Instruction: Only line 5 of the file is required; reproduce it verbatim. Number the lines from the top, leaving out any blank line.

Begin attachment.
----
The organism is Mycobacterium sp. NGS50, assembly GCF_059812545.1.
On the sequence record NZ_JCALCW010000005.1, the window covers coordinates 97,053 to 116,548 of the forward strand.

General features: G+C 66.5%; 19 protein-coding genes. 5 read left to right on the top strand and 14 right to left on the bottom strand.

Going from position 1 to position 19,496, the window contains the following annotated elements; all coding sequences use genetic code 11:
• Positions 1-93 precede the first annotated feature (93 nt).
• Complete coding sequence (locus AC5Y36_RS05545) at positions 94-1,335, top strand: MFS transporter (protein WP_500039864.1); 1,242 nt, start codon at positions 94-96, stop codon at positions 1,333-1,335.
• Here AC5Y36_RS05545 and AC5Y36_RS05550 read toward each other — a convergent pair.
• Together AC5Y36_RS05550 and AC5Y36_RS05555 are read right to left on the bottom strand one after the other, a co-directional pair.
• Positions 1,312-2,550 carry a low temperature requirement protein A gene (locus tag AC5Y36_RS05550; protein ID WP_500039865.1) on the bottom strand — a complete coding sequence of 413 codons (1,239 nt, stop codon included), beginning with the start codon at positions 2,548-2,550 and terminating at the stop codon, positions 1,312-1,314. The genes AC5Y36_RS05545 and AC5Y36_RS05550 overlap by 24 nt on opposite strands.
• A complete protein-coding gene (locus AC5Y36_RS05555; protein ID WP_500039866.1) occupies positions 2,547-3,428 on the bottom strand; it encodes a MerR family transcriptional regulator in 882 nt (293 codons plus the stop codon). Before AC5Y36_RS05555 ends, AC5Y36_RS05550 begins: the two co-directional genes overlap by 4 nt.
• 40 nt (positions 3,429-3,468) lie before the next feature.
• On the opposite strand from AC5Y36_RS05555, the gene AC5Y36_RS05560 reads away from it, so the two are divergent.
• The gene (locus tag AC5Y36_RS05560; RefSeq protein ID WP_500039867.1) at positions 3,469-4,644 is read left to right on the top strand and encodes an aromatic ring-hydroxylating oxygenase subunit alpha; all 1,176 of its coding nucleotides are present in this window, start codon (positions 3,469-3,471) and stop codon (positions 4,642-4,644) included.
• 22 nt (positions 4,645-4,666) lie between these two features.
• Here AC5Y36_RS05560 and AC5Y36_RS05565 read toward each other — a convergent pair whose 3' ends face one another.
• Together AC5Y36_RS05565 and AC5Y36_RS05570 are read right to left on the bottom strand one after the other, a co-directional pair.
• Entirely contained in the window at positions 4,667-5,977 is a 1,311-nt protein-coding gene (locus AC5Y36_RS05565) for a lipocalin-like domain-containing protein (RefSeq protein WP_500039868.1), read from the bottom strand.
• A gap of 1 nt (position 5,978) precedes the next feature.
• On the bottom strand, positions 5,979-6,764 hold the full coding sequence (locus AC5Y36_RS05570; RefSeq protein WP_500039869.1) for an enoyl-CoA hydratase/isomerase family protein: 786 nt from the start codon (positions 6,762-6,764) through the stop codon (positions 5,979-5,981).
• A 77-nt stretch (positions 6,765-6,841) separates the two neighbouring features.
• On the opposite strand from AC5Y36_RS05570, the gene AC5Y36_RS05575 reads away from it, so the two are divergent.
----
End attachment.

• Positions 1-93 precede the first annotated feature (93 nt).